Our subject is climate change. It is not one we are particularly fond of but the mainstream media is obsessed with it, inundating us with headlines and articles, so here we go again to examine the issue one more time.
The United Nations held a climate change conference in New York, which was attended by, among others, a 16-year-old Swedish teenager, Greta Thurnberg, who hypnotised the world by her articulate, highly emotional diatribe on the state of our planet. “How dare you,” she reprimanded her elders for allowing such disregard for the Earth’s health. Something must be done to save it, warning her listeners, “We will be watching you.”
Was she able to convert you by her eloquence and conviction? Her thesis is that members of this and previous generations have been sinfully negligent in their use of greenhouse gases, endangering her future and her generation.
While her listeners were aghast, the media was buzzing with glee. How influential was the voice of a girl so young. We watched her over and over as she called for her generation to strike against such a crime.
Millions of students around the world, from Austria to Tanzania, swarmed the streets of their cities, calling for action against greenhouse gases. The very inactive, suddenly became active. Who can move four million kids, usually stuck to their smart phones to heed such a call or even care about it? Only a leader can do that. Obviously, she is one.
Her dramatic delivery came naturally as she is the daughter of an opera singer mother, an actor father and grandfather. She has been an activist since age eight. She would stand in front of the Swedish parliament with signs calling for climate control. More often than not she would be joined by her schoolmates.
Would you call this a normal behaviour by a teenager?
Critics descended upon her calling her “a nuisance with a simplistic approach and unscientific attacks”. Australian denier Andrew Bolt said “she was freakishly influential for a girl so young with so many mental disorders.” Even Emmanuel Macron, a climate advocate, ascribed that “such radical positions antagonise society.”
While her fear is understandable, she does not know what solutions to put forward, nor do most scientists.
Cut, decrease, limit, diminish, cry the UN Intergovernmental Panel on Climate Change, finally finding an issue which may lead to success. Some 200 scientists were gathered a few, or none are climatologists supporting the consensus on anthropogenic climate change, caused by human activities.
Greenhouse gases emitted by humans alter the Earth’s energy balance and its climate.
Hundreds of atmospheric scientists worldwide, beg to differ. They have a variety of reasons, none include greenhouse gases. A consensus of 25 scientists believe the projections are likely to be inaccurate due to the inaccuracy of current global climate modelling. All the models are wrong.
More than 38 scientists believe that the observed warming is more likely to be attributable to natural causes than to human activities. Then there are those who argue that the cause of global warming is unknown, what courage to admit that they do not know.
Nobel laureate of 1998 Kary Miller is one among many who ascribe to the possibility that rising temperatures could be natural or man-made. Others believe that the effects will be few and negative.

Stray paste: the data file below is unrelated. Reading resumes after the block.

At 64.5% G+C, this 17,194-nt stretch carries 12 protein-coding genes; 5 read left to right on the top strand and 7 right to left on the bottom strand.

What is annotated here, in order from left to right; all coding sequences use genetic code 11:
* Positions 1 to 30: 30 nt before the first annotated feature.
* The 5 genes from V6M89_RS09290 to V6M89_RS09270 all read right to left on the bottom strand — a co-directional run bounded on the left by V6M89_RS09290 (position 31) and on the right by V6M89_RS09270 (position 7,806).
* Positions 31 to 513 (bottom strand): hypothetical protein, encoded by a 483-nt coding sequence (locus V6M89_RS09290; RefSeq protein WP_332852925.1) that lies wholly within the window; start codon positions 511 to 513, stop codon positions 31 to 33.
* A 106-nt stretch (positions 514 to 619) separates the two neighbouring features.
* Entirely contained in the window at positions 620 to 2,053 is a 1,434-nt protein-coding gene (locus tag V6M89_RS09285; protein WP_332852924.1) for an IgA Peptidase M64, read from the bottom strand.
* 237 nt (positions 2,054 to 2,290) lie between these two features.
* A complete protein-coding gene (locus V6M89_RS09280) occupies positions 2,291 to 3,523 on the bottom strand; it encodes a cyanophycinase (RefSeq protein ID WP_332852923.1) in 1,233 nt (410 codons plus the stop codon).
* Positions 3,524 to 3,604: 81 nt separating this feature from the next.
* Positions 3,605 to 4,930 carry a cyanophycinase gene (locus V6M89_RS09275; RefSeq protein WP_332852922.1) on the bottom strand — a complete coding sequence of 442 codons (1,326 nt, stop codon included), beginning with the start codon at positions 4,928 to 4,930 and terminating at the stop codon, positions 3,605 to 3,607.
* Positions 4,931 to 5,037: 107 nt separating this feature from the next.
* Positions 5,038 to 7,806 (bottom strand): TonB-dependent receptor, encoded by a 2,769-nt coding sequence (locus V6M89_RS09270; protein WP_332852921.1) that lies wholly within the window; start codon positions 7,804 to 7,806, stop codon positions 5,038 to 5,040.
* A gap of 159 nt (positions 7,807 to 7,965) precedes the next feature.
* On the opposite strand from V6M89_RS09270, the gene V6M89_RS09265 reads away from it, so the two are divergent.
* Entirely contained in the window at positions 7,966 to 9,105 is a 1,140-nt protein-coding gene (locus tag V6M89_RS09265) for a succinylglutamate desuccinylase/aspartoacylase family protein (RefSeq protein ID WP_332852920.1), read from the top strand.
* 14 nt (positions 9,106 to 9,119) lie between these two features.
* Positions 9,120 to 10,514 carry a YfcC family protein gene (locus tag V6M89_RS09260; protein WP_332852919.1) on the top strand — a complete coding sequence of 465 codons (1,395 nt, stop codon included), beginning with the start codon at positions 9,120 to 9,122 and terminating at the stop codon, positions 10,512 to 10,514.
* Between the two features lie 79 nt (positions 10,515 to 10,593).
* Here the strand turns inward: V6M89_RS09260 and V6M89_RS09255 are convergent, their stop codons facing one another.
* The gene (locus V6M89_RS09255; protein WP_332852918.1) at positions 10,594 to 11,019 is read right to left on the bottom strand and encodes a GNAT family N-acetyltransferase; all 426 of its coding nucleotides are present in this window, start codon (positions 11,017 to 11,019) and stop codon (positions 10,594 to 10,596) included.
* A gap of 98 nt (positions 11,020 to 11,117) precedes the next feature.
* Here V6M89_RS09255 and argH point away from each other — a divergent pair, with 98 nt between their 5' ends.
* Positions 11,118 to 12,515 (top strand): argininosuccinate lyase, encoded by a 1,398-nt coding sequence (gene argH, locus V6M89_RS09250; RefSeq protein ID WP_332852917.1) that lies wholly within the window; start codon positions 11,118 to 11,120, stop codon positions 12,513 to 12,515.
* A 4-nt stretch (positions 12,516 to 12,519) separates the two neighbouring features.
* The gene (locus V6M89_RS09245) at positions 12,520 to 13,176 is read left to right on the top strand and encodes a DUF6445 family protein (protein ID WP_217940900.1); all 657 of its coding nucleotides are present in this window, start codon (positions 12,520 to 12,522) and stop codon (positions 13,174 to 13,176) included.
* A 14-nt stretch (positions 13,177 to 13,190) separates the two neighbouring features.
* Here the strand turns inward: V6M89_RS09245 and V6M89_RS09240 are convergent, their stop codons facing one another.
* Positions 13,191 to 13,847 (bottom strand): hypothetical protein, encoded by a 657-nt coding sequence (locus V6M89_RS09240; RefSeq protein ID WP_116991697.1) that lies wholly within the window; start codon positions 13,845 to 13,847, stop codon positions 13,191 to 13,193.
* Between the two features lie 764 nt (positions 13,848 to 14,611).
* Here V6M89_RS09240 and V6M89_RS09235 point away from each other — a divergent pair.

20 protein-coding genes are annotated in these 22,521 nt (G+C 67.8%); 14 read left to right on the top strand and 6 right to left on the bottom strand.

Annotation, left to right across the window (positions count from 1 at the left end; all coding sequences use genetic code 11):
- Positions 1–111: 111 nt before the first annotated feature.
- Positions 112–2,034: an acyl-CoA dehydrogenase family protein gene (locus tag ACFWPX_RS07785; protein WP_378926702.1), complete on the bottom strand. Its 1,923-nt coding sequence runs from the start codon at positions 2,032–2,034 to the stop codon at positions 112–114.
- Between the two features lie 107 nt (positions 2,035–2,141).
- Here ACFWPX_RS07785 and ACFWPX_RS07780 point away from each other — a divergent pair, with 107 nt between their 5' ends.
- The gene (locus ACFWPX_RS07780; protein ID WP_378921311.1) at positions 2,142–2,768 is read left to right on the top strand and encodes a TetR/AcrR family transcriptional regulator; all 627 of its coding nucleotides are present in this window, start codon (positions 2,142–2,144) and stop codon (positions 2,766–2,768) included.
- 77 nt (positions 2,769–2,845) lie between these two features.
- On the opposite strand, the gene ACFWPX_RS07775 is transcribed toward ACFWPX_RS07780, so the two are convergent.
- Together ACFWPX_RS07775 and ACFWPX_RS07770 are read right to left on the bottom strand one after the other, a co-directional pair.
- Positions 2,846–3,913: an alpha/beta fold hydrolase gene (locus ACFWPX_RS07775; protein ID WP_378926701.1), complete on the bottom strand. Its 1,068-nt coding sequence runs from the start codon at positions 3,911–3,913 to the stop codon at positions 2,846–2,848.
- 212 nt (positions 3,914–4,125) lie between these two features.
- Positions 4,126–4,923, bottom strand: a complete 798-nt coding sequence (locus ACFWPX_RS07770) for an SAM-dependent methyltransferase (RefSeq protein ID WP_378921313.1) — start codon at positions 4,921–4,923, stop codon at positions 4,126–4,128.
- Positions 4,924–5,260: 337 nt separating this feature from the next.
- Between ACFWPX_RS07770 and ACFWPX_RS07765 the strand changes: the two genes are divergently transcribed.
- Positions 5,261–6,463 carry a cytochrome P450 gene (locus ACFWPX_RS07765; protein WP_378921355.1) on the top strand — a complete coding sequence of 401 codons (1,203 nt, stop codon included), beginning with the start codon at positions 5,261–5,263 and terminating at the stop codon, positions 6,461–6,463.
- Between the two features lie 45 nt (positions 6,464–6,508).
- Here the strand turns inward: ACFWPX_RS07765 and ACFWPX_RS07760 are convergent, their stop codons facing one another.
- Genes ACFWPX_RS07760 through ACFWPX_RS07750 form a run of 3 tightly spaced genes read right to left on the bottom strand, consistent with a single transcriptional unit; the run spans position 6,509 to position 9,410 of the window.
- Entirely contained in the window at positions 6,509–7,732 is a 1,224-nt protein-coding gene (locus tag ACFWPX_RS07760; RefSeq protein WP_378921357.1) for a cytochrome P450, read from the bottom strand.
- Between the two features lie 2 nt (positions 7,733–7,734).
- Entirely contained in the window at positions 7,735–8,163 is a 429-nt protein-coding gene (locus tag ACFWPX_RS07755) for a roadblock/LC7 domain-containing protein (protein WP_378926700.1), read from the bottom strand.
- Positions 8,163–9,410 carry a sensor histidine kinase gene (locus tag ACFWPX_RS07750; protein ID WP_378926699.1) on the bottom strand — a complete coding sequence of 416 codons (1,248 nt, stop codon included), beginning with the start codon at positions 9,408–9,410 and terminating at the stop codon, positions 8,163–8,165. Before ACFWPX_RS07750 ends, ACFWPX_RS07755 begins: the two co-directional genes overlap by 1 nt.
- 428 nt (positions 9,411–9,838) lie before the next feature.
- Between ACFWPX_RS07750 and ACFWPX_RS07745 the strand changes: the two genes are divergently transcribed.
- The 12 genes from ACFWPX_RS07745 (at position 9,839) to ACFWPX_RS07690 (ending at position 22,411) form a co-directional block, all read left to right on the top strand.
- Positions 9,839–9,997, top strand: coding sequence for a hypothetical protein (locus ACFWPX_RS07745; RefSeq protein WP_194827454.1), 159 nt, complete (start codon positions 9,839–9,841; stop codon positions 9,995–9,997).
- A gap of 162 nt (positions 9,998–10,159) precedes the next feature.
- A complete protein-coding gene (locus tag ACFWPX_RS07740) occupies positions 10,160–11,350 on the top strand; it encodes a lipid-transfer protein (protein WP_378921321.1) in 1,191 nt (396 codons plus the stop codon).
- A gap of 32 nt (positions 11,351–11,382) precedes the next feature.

Our limited space does not permit the listing of these august scientists, far superior to UN random picks. We cannot fail to mention 10 recently deceased scientists who all stood against mainstream scientific assessment of global warming, among them New Zealand’s renowned meteorologist and professor of atmospheric science August “Augie” Avir (1940- 2016).
The UN issued a 12-year ultimatum on climate change, a misleading statement, ringing once again their alarm bells, before the world as we know it is lost.
Environmental Scepticism is the belief that claims by environmentalist scientists are false or exaggerated. However, we must not dismiss their findings altogether but demand further discussion and more proof than the existing evidence.
The popularity of scepticism was enhanced by Bjorn Lomborg’s 2001 book The Skeptical Environmentalist. Lomborg approached environmental claims from a statistical and economic standpoint were overstated.
However, countries like China, the US, India, 10 of them are feebly trying to reduce greenhouse gases, just in case it is not science fiction as Amitar Gosh claimed in 2016.
Richard Millar of Oxford University in his article on the Carbon Brief website writes, “We have a little more breathing space than previously thought”, and the Natural Geoscience publication wrote, “Fear of global warming is exaggerated.”
Even The Times front page admitted the world is warming slower than predicted.
Media coverage was a clear spin in what they were trying to put across. Mainstream scientists had a vested interest in alarm. Remember Obama’s solar energy factories that shutdown at a loss of $50 billion. Many more such investments have not come to fruition.
Carbon Capture, a book by Howard Herzog states that “the best way to remove carbon dioxide from the air is not to release it into the air in the first place.” It is not even funny.
What Natalie Nahowald wrote, “It is monumental but not impossible,” sounds better.
We must first find the tools before we can actually put them to use.
Can we? Not only we can but according to non-sceptics, we must.
“Nature goes her own way, and all that to us seems an exception is really according to order.”
Goethe, Johann Wolfgang (1749-1842)
*A version of this article appears in print in the 3 October, 2019 edition of Al-Ahram Weekly.